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US study highlights increasing adverse effects in marketed drugs

An analysis in the latest edition of Archives of Internal Medicine exposes increases in dangerous side effects and deaths from approved drugs in the US

An analysis in the latest edition of Archives of Internal Medicine has exposed increases in dangerous side effects and deaths from approved drugs in the US.

The study, which was led by Thomas Moore and Michael Cohen of the Institute for Safe Medication Practices and Dr Curt Furberg of Wake Forest University School of Medicine, found that adverse events had almost tripled between 1998 and 2005.

The team analysed reports on serious side effects received by the FDA between January 1998 and December 2005. A total of 467,809 serious complications were found. Reported deaths almost tripled, increasing from 5,519 to 15,107.

A large and significant number of complications occurred in elderly patients, with women more likely to suffer than men (55.5 per cent versus 45.5 per cent). Children were involved in 7.4 per cent of the adverse event reports.

Drugs cited as the most dangerous to health were narcotic pain management drugs, such as Oxycontin (oxycodone). Other drugs frequently linked with serious but not fatal complications included insulin treatments, the arthritis drugs Vioxx (rofecoxib) and Remicade (infliximab), as well as the anti-depressant Paxil (paroxetine).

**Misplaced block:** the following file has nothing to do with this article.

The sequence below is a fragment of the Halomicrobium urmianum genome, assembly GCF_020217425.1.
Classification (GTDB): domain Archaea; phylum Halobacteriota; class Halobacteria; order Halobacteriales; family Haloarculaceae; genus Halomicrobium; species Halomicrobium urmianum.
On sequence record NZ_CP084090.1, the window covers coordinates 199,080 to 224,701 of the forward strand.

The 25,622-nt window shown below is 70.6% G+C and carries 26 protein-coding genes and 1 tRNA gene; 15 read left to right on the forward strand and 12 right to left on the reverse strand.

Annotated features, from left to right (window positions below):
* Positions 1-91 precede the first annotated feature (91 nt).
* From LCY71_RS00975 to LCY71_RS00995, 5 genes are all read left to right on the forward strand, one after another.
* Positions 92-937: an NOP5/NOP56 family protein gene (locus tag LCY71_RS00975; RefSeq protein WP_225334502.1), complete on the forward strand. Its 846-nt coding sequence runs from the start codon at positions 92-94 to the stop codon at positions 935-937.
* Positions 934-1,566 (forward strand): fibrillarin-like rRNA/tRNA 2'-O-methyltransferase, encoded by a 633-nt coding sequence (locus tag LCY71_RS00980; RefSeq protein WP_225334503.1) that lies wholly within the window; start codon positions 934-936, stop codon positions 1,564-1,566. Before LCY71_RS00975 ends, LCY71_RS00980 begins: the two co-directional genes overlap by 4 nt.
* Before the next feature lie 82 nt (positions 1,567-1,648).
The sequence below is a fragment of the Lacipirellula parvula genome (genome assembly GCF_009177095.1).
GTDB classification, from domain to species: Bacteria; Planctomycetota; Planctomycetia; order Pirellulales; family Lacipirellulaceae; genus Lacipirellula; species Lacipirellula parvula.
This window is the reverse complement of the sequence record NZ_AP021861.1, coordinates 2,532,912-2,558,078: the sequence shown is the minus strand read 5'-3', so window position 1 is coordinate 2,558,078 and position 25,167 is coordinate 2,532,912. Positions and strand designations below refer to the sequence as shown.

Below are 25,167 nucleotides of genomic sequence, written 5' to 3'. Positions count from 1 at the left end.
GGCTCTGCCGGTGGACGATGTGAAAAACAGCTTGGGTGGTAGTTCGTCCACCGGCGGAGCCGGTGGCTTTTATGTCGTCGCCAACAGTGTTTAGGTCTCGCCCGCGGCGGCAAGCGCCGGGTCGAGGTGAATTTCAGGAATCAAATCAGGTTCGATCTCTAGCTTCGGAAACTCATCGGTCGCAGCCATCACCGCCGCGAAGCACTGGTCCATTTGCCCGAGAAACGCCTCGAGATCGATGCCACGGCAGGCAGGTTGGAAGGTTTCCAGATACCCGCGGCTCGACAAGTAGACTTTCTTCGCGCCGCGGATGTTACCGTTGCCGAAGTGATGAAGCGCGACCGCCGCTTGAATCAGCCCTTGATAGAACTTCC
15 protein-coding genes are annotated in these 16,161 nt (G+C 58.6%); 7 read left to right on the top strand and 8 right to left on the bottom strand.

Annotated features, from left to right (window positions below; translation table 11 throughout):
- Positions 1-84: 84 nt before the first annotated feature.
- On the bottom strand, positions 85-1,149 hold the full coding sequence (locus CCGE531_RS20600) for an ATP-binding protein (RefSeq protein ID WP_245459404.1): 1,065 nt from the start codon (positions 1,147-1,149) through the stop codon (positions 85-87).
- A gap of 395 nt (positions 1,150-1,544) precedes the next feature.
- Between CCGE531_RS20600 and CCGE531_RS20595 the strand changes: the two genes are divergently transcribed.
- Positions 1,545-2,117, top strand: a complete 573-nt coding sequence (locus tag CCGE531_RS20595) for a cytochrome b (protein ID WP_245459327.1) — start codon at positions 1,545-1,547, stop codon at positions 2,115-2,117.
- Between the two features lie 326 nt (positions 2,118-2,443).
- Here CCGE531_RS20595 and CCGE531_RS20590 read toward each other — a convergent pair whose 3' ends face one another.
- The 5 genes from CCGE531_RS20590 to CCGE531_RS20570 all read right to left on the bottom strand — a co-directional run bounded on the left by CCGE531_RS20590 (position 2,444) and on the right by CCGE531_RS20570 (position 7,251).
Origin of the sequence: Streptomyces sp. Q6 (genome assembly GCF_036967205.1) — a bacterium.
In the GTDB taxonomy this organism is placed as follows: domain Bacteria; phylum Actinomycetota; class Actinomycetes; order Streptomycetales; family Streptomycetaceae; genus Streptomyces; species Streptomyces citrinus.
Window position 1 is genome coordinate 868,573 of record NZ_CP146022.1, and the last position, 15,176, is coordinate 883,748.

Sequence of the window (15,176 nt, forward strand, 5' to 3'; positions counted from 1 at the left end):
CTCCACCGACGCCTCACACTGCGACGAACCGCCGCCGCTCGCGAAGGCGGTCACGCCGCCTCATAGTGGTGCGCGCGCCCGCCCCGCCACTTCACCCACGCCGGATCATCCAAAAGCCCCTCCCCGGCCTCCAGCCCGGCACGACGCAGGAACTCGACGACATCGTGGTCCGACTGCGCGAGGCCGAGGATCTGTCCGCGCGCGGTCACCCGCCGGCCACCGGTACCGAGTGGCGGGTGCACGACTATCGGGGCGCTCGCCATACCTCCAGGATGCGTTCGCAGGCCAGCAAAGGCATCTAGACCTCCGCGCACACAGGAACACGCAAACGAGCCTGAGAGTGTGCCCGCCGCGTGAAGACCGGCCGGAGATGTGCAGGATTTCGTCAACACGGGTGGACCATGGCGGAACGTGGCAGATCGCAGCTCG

The study adds to increasing criticism of the FDA's lack of progress with regards to drug safety, including its handling of serious problems connected with Merck's Vioxx, which was removed from the market in 2004.

The study authors stated that the increasing incidents of serious injury showed that the existing system was not adequately protecting patients and underscored the importance of recent reports urging far-reaching legislative, policy and institutional changes.

The FDA defended its record by saying it was aware of the growing number of reported problems and took them seriously, but the reason for the increase was not completely known.

Dr Gerald Dal Pan of the FDA's surveillance and epidemiology office said in the statement: "While some of this has to do with the increasing number of prescriptions, there are clearly other factors responsible for this increase, such as the increase in public attention to drug safety, and use of the internet to make it easier for the public to submit."

30th September 2008

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